To help fund the project, Wilson discussed a “privilege tax” – a 1% surcharge added on to food and beverages in restaurants. This tax would not be applied at grocery stores, just on food and beverages served in restaurants and purchased at liquor stores. Wilson explained those on fixed incomes – who eat out less than those with greater disposable income – would feel less of an affect; tourism would foot much of the bill. “Tourism sends lots of money into our coffers every year,” he said.
Mayor Carey would have to negotiate with Crossville City Mayor James Mayberry and the budget committee to get the tax enacted. Bond issues were also discussed as a means to finance the project.
Allamong indicated USDA grants may also be available to help defray the building costs.
Sponsorships are another possibility. Commissioner Rebecca Stone noted Smith County’s facility sought corporate sponsors for its breakout rooms and concession stands.
Wilson asked the committee if he and Moody – and members of the County Extension Office and the Fire Board, who have been integral in the project – could have their blessing to move forward with the next step. “We’ve got to look to the future… we feel like the time to do it is now,” he said.
Several committee members voiced their support during discussion.
Geisler indicated they had his blessing, but added, “We can’t do anything else until the city says yea or nay.”
Fourth District Commissioner David Gibson urged them not to wait too long. “We’ve put it to bed once and it’s cost us a lot of money.”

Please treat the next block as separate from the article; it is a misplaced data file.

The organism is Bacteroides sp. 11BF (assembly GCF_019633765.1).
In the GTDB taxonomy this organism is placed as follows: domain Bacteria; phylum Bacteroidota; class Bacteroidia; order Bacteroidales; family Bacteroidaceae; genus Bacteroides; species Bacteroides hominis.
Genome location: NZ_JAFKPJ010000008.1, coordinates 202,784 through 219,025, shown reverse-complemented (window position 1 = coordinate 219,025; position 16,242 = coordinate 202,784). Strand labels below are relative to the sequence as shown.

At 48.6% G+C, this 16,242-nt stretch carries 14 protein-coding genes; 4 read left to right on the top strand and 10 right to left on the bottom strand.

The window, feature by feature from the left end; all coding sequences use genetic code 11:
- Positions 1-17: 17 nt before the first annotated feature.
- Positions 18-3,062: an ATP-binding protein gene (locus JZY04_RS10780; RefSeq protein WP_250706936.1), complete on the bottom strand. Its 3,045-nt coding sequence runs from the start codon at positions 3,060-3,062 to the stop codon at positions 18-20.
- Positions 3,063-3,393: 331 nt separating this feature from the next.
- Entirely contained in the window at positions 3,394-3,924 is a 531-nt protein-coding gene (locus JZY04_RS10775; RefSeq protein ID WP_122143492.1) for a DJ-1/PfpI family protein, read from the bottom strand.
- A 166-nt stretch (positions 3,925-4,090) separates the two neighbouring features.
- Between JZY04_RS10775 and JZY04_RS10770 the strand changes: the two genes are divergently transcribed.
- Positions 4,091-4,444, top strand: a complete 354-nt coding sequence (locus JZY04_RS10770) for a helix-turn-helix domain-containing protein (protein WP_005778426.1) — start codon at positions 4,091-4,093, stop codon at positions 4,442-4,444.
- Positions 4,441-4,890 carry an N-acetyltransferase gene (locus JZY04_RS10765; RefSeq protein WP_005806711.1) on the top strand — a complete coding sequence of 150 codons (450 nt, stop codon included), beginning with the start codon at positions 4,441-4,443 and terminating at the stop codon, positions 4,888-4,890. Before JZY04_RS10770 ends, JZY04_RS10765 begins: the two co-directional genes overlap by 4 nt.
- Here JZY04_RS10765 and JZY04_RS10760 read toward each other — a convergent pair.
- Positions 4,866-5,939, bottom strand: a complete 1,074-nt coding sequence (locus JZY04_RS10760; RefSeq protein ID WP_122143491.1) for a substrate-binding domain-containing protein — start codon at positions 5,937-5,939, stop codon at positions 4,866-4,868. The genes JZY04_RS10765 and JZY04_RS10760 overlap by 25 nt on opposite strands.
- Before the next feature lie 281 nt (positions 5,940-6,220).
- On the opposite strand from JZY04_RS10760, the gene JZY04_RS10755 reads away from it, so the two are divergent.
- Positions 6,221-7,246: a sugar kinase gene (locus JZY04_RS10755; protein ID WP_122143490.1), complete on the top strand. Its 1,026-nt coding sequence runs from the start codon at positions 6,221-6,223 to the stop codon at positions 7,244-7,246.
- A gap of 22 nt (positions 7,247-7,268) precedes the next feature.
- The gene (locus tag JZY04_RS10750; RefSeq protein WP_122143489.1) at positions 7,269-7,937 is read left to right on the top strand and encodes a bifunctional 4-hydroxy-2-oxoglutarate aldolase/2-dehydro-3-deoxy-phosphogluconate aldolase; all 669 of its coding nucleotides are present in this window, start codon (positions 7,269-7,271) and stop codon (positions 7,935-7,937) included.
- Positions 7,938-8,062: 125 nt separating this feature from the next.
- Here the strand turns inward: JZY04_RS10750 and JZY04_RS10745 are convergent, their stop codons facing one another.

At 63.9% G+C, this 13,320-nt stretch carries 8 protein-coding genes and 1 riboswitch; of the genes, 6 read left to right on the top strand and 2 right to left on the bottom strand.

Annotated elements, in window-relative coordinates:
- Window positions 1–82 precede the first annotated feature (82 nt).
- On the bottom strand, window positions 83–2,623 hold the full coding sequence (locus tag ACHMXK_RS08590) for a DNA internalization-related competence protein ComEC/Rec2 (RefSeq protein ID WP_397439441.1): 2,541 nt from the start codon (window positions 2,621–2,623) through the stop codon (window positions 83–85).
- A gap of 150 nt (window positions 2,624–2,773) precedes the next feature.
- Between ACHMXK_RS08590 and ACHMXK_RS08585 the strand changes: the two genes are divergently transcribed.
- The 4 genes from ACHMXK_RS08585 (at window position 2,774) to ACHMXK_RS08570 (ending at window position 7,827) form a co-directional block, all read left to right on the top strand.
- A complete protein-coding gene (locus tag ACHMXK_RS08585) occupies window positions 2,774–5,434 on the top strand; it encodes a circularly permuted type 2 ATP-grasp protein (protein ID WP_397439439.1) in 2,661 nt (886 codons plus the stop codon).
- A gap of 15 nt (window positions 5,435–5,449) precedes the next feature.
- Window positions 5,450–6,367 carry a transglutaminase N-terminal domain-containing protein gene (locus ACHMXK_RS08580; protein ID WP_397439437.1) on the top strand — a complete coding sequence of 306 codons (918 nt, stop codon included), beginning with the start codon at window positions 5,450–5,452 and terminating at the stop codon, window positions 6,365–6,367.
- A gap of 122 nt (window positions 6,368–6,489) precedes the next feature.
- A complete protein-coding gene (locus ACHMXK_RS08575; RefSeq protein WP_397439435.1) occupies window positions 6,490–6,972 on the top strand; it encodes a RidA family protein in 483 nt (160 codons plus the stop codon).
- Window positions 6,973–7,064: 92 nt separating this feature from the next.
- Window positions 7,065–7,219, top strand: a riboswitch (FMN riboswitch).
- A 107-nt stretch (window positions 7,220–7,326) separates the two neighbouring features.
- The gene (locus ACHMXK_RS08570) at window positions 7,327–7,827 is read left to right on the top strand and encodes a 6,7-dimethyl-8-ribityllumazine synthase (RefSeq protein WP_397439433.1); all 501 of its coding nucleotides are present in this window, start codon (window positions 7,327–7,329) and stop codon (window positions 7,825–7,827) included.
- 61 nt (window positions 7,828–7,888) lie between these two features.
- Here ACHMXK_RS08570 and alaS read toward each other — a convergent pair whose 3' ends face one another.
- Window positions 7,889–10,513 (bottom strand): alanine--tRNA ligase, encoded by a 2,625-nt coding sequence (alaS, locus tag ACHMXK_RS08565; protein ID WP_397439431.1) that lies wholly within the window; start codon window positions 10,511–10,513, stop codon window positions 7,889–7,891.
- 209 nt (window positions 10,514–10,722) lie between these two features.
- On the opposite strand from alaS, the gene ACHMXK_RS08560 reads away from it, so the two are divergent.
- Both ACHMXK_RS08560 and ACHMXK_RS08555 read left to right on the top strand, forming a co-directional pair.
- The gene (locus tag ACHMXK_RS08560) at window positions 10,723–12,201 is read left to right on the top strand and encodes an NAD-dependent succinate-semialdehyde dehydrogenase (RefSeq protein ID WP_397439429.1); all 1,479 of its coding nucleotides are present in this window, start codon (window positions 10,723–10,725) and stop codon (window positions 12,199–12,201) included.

Building & Grounds Committee Chairman Terry Carter agreed, saying, “We need to move as quick as possible if we’re going to do this.”
Wilson told 1057 News security would be of prime importance at the proposed facility. He said a comparable facility he visited over the weekend for his granddaughters’ cheer competition used walk-through metal detectors operated by security personnel with hand-held wands. “Our facility will need something similar to that. Security is very important,” he said. “We have to be prepared.”
Mayor Kenneth Carey mentioned the issue of parking congestion around the courthouse building during early voting. He said his office fielded in excess of two dozen complaints yesterday, on the first day of early voting in Cumberland County, and there were other complaints received by other departments and offices in the building. Many of the complaints were regarding candidates’ supporters’ vehicles parked in prime locations in front of the courthouse all day, preventing voters and others with legitimate county business from parking conveniently. Mayor Carey mentioned one 79-year-old woman had to park in a lot behind French’s and walk all the way to the courthouse building just to renew her license tags for her car.
“We’ve got a parking issue going on around the courthouse on a normal day,” Mayor Carey said.
Ninth District Commissioner Woody Geisler agreed, and said fewer than 300 people cast votes today. “It’s only gonna get worse,” he noted.
Discussion ensued about putting an end to the practice of allowing the sign-draped vehicles to park in front of the courthouse.
“I think it’s a good idea to stop it, but it’s a good idea to stop it when it’s not in the middle of anything,” Geisler noted. “It’s hard to change anything in the middle of it.”
One of the last items of discussion was about a local man, Randy Brewer, who wants to use a metal detector around the courthouse, supposedly to look for a long-buried time capsule.
“I’ve got friends who like to metal detect,” Gibson said. “I don’t think the courthouse lawn is the appropriate place to do that.”